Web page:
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China Bird-Flu Data in Doubt
posted by admin on 27/04/06

Unreported Cases Of Pneumonia Make Death Toll Uncertain

Local health officials in China have failed to report possible human cases of bird flu to the central government, according to a person familiar with the matter, raising the possibility that some officials may be concealing suspected cases and that the death toll in China is higher than the official tally of 12.

"The central government was quite upset from receiving information late from local officials," said this person, who has spoken with officials at the Ministry of Health. "They weren't happy."

Mao Qunan, spokesman for the ministry, said there's no sign that local authorities in the provinces are actively suppressing information about confirmed human cases of bird flu. Instead, he said, the problem has been that some hospitals haven't been reporting cases of severe pneumonia in which the cause isn't known and could be the deadly strain of avian influenza known as H5N1.

"The hospitals in the rural areas are not timely," he said, "because they don't realize the cases are very important and need to be reported to the ministry." He declined to specify which hospitals or provinces have been slow to report cases.

But on its Web site, the Ministry of Health on Tuesday reiterated a sharply worded statement warning authorities that coverups or delays could risk spreading the disease. The statement, first released in late March, said that some medical institutes had "failed to quickly report on 'pneumonia cases with unknown causes' " or avoided using the term by diagnosing them simply as severe pneumonia.

The statement also said that "some local governments failed to urge their institutes to do their job in time; some health authorities failed to respond quickly to reports, and some pneumonia patients who had had contact with sick or dead poultry were moved to other hospitals without guidance, risking the spread of infectious diseases."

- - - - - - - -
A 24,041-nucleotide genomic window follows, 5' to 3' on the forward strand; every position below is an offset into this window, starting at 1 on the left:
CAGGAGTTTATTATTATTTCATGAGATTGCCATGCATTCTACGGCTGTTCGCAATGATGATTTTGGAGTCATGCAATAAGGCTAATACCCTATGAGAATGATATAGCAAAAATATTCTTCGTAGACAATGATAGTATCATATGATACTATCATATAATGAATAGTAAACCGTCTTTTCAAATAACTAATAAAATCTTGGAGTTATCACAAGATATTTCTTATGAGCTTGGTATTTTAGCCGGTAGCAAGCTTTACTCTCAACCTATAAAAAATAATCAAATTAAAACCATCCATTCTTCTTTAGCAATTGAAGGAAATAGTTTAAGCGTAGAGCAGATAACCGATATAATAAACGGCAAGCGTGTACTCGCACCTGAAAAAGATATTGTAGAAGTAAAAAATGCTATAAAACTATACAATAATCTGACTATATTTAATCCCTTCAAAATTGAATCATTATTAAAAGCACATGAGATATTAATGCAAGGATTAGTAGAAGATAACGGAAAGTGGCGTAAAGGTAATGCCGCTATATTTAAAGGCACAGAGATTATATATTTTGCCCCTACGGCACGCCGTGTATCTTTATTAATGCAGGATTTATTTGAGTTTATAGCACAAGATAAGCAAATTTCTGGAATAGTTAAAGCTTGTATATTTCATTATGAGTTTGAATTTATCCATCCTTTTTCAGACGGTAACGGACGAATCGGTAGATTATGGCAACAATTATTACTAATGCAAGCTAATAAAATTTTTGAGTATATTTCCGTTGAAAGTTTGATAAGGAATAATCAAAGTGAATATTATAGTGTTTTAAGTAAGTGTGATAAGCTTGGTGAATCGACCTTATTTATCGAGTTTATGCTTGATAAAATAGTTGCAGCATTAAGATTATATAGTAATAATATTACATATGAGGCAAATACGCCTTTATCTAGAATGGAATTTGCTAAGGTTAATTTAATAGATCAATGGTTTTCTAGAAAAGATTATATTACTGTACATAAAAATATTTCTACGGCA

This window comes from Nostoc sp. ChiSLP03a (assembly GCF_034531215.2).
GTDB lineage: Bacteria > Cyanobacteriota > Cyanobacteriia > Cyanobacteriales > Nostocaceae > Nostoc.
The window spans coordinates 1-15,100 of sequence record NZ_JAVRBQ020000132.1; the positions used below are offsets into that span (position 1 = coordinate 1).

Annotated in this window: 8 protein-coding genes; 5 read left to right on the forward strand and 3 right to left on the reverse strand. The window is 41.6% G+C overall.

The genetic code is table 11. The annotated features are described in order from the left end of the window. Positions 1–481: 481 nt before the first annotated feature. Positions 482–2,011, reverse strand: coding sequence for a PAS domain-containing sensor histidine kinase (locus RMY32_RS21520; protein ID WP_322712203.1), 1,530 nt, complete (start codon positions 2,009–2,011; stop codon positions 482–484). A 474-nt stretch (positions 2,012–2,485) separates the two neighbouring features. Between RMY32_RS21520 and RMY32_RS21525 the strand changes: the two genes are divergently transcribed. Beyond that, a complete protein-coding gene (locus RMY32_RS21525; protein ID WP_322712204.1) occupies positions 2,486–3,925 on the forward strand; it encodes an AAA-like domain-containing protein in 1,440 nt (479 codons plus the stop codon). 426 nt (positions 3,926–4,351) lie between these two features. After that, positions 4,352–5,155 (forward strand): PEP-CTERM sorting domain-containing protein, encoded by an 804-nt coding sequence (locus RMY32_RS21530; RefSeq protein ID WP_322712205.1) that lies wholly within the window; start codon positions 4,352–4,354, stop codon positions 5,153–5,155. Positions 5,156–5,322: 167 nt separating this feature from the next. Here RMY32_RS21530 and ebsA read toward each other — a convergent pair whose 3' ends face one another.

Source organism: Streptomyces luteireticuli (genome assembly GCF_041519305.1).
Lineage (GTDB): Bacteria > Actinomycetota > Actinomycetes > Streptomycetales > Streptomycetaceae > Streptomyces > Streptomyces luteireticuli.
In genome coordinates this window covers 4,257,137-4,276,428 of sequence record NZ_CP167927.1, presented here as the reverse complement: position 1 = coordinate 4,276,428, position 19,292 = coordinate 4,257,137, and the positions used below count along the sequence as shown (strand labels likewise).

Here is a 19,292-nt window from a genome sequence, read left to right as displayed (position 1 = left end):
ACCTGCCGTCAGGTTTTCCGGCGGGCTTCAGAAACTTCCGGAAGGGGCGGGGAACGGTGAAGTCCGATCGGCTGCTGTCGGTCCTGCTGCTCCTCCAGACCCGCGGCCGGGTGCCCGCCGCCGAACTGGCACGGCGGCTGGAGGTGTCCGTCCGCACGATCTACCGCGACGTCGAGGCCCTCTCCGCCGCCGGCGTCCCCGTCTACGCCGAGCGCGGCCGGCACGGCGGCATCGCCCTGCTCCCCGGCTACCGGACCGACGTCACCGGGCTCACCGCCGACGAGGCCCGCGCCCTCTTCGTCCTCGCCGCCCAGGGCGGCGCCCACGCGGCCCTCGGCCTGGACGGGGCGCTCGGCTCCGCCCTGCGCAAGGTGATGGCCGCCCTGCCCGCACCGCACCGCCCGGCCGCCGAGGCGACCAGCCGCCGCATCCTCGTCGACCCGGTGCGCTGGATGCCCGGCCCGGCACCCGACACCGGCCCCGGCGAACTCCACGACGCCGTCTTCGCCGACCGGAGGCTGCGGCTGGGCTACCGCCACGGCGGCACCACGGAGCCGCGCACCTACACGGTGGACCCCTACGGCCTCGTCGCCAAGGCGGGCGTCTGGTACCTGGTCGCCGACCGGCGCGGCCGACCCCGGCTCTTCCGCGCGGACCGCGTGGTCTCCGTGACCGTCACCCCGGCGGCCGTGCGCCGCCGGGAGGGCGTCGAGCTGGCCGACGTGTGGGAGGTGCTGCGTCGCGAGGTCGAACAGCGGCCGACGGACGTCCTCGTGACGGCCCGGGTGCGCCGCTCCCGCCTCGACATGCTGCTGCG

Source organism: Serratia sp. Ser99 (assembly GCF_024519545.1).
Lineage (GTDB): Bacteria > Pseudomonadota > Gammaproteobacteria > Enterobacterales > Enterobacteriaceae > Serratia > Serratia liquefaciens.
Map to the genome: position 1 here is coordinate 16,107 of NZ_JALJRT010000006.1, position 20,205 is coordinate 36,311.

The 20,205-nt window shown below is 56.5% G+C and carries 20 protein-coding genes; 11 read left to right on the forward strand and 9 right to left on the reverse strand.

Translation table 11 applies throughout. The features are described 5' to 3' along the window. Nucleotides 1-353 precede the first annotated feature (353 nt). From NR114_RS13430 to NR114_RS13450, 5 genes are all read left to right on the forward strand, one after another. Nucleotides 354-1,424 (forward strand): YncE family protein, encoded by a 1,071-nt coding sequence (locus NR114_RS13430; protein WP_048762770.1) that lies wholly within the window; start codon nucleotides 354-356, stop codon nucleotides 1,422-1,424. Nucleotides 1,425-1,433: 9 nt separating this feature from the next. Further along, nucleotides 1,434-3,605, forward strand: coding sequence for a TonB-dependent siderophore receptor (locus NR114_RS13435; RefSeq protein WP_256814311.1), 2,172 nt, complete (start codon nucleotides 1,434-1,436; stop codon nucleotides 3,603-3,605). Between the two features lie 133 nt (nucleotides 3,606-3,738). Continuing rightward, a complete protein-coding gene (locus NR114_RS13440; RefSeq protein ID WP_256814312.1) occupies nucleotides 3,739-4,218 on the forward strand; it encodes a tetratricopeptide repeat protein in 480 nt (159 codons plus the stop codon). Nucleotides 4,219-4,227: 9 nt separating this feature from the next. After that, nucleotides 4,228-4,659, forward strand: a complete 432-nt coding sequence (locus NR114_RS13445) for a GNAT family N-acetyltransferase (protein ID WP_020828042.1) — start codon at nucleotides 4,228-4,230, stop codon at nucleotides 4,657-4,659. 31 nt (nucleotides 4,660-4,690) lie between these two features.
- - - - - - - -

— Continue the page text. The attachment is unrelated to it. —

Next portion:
Public-health officials in Beijing have been quick to report confirmed cases of the disease to the World Health Organization and have even invited foreign scientists to government labs to collaborate on research. While routine government censorship still prevents some information about avian influenza from getting to the public, the Ministry of Health has publicly reported 17 confirmed cases of the disease, the most recent of them last week. Twelve of the cases have been fatal.

But some international health experts have long feared that China's real challenge would be ensuring that local health officials in remote areas and far-flung provinces quickly reported possible cases of the disease up the ranks to Beijing. They, and the Chinese government itself, are keenly aware of how an early response to severe acute respiratory syndrome was bungled three years ago.

In the initial stage of the SARS outbreak, in early 2003, the Chinese government didn't fully cooperate with international scientists and even tried to conceal the outbreak. Independent scientists in China and Hong Kong played a critical role in exposing it, sometimes defying the government in doing so. SARS eventually killed about 800 people world-wide.

Avian influenza has decimated flocks across Asia over the past several years, and in recent months has spread to Europe and Africa. The number of people who have been infected by the disease remains relatively small, with only about 200 confirmed cases since late 2003. But scientists fear that if avian flu, which can now pass from birds to people, becomes readily transmissible from human to human, it could spark a pandemic and claim millions of lives.

Write to Nicholas Zamiska at

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